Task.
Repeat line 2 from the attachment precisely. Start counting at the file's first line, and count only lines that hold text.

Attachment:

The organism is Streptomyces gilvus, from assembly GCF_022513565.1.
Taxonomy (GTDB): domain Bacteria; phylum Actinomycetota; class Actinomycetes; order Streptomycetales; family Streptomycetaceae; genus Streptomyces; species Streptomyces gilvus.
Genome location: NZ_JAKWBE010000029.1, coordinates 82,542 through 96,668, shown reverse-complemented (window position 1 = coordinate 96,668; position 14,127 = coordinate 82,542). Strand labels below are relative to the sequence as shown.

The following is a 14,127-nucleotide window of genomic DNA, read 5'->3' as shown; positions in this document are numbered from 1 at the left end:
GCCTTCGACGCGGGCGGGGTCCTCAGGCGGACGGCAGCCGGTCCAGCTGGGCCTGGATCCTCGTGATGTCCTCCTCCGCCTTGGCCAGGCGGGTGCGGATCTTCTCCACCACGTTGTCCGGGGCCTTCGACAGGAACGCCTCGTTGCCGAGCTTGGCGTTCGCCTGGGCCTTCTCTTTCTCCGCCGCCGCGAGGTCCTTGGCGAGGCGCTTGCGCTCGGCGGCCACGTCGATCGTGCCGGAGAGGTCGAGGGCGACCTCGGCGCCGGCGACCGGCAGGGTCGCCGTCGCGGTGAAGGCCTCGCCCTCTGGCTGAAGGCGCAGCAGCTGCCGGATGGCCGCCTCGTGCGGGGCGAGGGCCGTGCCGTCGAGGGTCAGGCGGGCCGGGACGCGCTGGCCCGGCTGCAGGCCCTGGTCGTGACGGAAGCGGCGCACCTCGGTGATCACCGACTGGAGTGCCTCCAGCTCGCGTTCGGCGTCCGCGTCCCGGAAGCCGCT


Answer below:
Taxonomy (GTDB): domain Bacteria; phylum Actinomycetota; class Actinomycetes; order Streptomycetales; family Streptomycetaceae; genus Streptomyces; species Streptomyces gilvus.